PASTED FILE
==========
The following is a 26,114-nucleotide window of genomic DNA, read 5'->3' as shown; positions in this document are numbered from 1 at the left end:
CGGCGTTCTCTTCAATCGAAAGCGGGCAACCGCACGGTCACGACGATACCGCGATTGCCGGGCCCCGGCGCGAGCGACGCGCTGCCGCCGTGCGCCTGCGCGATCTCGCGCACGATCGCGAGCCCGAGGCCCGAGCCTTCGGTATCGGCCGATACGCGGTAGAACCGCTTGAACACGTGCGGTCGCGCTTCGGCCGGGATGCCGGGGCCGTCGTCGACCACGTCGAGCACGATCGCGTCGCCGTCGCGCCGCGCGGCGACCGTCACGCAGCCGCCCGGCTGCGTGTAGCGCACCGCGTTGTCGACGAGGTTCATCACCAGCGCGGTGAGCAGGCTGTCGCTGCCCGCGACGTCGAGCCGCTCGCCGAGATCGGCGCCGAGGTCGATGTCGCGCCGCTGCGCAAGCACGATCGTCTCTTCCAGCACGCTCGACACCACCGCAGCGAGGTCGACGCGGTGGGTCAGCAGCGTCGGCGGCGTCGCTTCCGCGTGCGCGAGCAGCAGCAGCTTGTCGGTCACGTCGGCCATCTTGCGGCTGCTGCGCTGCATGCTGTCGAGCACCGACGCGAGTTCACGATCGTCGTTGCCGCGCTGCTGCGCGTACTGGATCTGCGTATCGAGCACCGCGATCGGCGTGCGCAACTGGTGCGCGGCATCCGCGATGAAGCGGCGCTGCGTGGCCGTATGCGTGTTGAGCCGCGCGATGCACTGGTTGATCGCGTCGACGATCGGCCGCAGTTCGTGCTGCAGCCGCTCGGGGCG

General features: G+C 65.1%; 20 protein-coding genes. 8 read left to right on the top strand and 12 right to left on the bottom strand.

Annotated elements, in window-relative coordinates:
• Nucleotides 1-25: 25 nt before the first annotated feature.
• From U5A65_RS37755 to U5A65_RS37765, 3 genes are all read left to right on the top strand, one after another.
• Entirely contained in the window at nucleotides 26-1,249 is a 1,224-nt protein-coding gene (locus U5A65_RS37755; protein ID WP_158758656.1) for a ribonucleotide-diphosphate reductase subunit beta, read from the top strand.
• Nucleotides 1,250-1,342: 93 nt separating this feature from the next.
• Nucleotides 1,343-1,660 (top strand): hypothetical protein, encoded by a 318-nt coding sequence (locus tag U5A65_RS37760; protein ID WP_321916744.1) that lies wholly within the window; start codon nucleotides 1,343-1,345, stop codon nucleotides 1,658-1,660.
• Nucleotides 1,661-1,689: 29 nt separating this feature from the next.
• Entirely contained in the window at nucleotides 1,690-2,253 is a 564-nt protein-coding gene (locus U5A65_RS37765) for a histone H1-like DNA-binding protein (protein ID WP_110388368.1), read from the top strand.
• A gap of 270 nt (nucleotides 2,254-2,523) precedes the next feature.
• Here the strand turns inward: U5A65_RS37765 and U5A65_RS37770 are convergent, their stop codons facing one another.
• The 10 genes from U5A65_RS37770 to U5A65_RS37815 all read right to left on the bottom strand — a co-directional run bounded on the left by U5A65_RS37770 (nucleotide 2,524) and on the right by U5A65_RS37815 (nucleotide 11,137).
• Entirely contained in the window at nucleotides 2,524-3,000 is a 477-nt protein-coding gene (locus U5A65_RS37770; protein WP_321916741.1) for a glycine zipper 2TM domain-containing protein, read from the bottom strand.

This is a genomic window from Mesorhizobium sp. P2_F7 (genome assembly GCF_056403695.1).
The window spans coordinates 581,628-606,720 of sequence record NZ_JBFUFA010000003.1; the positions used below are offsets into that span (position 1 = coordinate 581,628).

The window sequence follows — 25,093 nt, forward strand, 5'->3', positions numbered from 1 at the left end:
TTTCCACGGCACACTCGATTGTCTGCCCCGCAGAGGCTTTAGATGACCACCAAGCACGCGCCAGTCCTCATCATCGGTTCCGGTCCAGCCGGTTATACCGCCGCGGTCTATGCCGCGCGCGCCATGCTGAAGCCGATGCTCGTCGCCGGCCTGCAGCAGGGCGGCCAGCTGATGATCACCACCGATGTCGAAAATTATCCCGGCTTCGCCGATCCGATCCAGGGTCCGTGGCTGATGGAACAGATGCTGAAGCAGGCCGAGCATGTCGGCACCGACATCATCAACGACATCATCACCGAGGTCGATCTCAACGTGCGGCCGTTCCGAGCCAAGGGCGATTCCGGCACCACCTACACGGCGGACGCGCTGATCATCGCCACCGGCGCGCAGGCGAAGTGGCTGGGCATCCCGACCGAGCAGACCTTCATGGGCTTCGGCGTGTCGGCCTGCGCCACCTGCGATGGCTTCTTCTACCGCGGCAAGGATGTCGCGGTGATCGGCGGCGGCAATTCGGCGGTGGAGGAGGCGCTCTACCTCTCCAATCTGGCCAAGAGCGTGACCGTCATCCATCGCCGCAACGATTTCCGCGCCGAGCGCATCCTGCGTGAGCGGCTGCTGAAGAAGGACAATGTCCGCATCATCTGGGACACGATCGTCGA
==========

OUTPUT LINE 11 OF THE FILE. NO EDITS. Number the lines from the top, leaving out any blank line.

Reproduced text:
• Entirely contained in the window at nucleotides 1,690-2,253 is a 564-nt protein-coding gene (locus U5A65_RS37765) for a histone H1-like DNA-binding protein (protein ID WP_110388368.1), read from the top strand.